Though her laugh is real and charming, Garbo’s finest moments in the picture involve the actress deliberately playing on her own sad persona. How could she not be aware that with every smile or double-entendre, she was, in a way, acting out a form of self-iconoclasm and therein completely reshaping her mystique? At first, she commands a deadpan comedy style, her character still very much devoted to the Soviet state. During one of Douglas’ advances on her character, she asks, “Must you flirt?” He smiles charmingly, “I don’t have to, but I find it natural.” She says tersely, “Suppress it.” Garbo walks through much of the picture like a machine, her performance as regimented as Ninotchka herself must be, layered with a prevailing sense of resistance and tragedy under the surface. The performance curiously aligns with Garbo herself and her offscreen reputation as an impenetrable, morose character. And yet, Garbo’s purported lover Mercedes d’Acosta noticed the actress’ mood improve while filming: “Never since I had known her had she been in such good spirits.” Her personal cheerfulness from working on a Lubitsch comedy comes through in the film, particularly in later scenes where, now in love, Ninotchka smiles and laughs alongside her beau and three jolly comrades. These scenes are so catching in their joy that it seems a shame Garbo had only this opportunity to perform in a Lubitsch comedy.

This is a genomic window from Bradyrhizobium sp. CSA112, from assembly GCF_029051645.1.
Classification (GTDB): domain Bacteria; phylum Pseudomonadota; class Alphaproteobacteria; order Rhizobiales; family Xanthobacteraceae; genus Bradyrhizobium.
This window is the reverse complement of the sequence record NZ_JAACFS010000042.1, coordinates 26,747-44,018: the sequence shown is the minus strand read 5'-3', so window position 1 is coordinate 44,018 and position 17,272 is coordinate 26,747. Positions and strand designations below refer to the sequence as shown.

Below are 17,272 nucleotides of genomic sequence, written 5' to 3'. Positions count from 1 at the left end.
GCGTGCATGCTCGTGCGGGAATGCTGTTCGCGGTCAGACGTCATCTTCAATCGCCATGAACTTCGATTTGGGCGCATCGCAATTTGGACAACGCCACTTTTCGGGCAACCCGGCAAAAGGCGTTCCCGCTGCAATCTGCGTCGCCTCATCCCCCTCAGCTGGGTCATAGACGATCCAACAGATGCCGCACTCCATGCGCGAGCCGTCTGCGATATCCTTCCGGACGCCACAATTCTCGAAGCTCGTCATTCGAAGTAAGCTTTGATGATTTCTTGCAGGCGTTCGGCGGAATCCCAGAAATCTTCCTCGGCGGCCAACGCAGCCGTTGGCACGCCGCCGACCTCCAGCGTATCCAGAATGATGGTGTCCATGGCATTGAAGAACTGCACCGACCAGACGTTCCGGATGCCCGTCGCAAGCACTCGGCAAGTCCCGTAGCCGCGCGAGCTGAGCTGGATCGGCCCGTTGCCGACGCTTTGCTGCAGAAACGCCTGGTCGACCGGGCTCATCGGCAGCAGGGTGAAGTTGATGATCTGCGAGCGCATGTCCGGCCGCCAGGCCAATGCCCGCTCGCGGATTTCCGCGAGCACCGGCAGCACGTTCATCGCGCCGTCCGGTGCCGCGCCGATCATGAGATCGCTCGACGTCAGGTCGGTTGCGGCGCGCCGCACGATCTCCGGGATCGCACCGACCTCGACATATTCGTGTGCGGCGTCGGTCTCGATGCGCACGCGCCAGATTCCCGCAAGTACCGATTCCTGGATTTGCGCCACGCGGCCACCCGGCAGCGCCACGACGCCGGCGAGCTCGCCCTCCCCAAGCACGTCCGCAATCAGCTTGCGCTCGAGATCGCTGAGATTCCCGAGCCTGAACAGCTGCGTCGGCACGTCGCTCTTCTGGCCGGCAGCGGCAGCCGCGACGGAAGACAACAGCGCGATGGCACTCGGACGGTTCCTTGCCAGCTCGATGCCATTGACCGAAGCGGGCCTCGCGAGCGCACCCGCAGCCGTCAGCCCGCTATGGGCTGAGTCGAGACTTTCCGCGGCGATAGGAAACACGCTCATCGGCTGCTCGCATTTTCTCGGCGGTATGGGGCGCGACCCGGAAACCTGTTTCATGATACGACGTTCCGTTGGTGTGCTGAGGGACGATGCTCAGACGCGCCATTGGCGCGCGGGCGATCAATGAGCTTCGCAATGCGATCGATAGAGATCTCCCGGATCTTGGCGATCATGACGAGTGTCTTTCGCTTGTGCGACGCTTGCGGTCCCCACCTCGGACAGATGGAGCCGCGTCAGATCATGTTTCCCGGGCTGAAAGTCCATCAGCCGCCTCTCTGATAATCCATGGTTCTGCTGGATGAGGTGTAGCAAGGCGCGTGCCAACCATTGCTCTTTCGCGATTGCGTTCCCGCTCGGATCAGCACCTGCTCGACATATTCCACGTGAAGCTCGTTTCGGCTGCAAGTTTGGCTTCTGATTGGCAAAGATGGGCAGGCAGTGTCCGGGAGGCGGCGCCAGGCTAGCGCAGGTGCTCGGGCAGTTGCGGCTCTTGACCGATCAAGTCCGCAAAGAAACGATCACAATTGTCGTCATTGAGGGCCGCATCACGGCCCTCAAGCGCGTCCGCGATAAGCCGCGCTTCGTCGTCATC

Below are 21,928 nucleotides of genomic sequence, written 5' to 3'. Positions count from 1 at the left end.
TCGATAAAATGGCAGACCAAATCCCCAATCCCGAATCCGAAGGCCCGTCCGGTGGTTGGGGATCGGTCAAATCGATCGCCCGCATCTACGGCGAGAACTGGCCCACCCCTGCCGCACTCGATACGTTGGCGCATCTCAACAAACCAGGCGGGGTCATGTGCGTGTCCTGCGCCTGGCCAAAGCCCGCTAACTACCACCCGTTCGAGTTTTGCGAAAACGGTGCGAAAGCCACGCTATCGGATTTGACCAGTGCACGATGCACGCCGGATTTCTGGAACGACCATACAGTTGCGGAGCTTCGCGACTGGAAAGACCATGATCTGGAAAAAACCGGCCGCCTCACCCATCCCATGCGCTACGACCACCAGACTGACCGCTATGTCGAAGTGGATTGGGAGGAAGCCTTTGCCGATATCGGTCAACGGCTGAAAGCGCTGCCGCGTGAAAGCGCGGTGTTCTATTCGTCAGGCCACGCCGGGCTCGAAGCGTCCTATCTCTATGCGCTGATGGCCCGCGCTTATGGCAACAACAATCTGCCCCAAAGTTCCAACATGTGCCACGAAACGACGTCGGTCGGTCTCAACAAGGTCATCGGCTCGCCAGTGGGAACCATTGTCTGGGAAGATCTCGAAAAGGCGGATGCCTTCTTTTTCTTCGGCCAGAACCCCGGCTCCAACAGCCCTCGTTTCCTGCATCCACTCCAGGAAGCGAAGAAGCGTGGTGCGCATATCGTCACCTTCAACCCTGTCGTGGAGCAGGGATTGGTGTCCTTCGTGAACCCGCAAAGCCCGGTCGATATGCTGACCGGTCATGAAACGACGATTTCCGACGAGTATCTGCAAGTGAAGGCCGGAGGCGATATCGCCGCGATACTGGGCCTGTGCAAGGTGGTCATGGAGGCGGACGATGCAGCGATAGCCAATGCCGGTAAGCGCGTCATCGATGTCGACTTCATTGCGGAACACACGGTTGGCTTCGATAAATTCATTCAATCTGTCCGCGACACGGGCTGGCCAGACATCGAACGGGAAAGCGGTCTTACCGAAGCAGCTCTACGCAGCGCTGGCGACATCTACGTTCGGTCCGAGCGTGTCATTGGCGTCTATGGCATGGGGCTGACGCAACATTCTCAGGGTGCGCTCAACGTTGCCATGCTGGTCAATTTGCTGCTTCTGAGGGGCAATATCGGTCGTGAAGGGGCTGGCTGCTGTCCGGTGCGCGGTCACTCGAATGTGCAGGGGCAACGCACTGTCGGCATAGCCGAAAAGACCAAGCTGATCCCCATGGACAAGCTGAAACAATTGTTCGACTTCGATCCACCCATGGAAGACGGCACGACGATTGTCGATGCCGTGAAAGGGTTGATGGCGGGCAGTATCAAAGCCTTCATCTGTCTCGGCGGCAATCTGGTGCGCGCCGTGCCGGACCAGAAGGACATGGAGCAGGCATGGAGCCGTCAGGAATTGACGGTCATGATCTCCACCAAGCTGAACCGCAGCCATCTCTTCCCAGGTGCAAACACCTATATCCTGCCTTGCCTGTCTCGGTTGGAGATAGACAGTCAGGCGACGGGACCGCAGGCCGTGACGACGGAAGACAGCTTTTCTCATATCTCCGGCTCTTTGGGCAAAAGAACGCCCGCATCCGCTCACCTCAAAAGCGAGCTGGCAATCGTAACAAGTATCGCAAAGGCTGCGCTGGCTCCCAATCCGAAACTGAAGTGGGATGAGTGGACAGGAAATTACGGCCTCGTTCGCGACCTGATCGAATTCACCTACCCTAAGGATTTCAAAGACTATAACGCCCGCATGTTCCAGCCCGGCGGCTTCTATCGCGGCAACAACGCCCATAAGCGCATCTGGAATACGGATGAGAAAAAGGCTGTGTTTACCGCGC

Greta Garbo’s penultimate screen appearance, the effervescent Ninotchka was followed by the best forgotten Two-Faced Woman in 1941, in which she also starred alongside Melvyn Douglas. After her last effort failed to attract audiences and her influence over MGM executives waned somewhat, she resolved to retire from Hollywood. With this decision, she forever ingrained herself as the personification of Hollywood’s Golden Age, altogether avoiding the sort of late-career missteps made by many of her contemporaries. With her undeniable glamour and puzzling erotic refinement forever locked in the public’s mind, Garbo went on to lead a secluded life. She lived out her remaining years in leisure, spent her days traveling throughout Europe, and retained a chic residence in Manhattan where “Garbo watchers” would occasionally spot her walking, until her death in 1990 at the age of 84. Of all her films, Ninotchka may not have emblemized her other roles where she played ill-fated lovers and fallen women. Still, it showed the joyful humanity behind the statuesque Hollywood beauty. Lubitsch’s film gives us strains of light satire, sexual intimation, and whimsical simplicity, but none of these pleasures compare to the delights found in Garbo’s laugh.


Bainbridge, John. Garbo. New York: Doubleday & Co., 1955.

Eyman, Scott. Ernst Lubitsch: Laughter in Paradise. New York: Simon & Schuster, c1993.

Paris, Barry. Garbo. Minneapolis: University of Minnesota Press, 2002.

Walker, Alexander. Garbo: A Portrait. New York: Macmillan Publishing Co., 1980.